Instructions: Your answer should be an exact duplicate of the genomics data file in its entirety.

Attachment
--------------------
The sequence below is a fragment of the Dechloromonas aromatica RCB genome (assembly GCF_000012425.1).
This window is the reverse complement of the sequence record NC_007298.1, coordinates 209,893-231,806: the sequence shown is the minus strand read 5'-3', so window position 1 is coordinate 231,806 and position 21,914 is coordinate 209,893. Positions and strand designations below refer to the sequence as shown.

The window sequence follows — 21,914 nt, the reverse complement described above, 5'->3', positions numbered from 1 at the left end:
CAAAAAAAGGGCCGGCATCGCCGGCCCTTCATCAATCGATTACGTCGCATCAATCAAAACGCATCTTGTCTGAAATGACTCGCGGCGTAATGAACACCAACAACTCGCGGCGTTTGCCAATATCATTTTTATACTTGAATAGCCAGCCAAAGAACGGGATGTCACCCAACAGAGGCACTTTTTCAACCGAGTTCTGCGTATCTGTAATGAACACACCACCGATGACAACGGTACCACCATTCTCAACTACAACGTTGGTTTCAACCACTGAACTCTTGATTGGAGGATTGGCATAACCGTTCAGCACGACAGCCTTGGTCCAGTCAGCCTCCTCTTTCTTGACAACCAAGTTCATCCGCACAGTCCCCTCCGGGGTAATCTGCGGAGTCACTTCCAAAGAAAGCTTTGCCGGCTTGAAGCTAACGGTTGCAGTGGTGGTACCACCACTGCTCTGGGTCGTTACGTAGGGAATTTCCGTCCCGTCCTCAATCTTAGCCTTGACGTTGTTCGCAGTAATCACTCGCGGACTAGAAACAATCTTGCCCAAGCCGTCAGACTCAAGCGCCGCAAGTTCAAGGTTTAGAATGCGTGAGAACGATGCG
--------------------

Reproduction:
The sequence below is a fragment of the Dechloromonas aromatica RCB genome (assembly GCF_000012425.1).
This window is the reverse complement of the sequence record NC_007298.1, coordinates 209,893-231,806: the sequence shown is the minus strand read 5'-3', so window position 1 is coordinate 231,806 and position 21,914 is coordinate 209,893. Positions and strand designations below refer to the sequence as shown.

The window sequence follows — 21,914 nt, the reverse complement described above, 5'->3', positions numbered from 1 at the left end:
CAAAAAAAGGGCCGGCATCGCCGGCCCTTCATCAATCGATTACGTCGCATCAATCAAAACGCATCTTGTCTGAAATGACTCGCGGCGTAATGAACACCAACAACTCGCGGCGTTTGCCAATATCATTTTTATACTTGAATAGCCAGCCAAAGAACGGGATGTCACCCAACAGAGGCACTTTTTCAACCGAGTTCTGCGTATCTGTAATGAACACACCACCGATGACAACGGTACCACCATTCTCAACTACAACGTTGGTTTCAACCACTGAACTCTTGATTGGAGGATTGGCATAACCGTTCAGCACGACAGCCTTGGTCCAGTCAGCCTCCTCTTTCTTGACAACCAAGTTCATCCGCACAGTCCCCTCCGGGGTAATCTGCGGAGTCACTTCCAAAGAAAGCTTTGCCGGCTTGAAGCTAACGGTTGCAGTGGTGGTACCACCACTGCTCTGGGTCGTTACGTAGGGAATTTCCGTCCCGTCCTCAATCTTAGCCTTGACGTTGTTCGCAGTAATCACTCGCGGACTAGAAACAATCTTGCCCAAGCCGTCAGACTCAAGCGCCGCAAGTTCAAGGTTTAGAATGCGTGAGAACGATGCG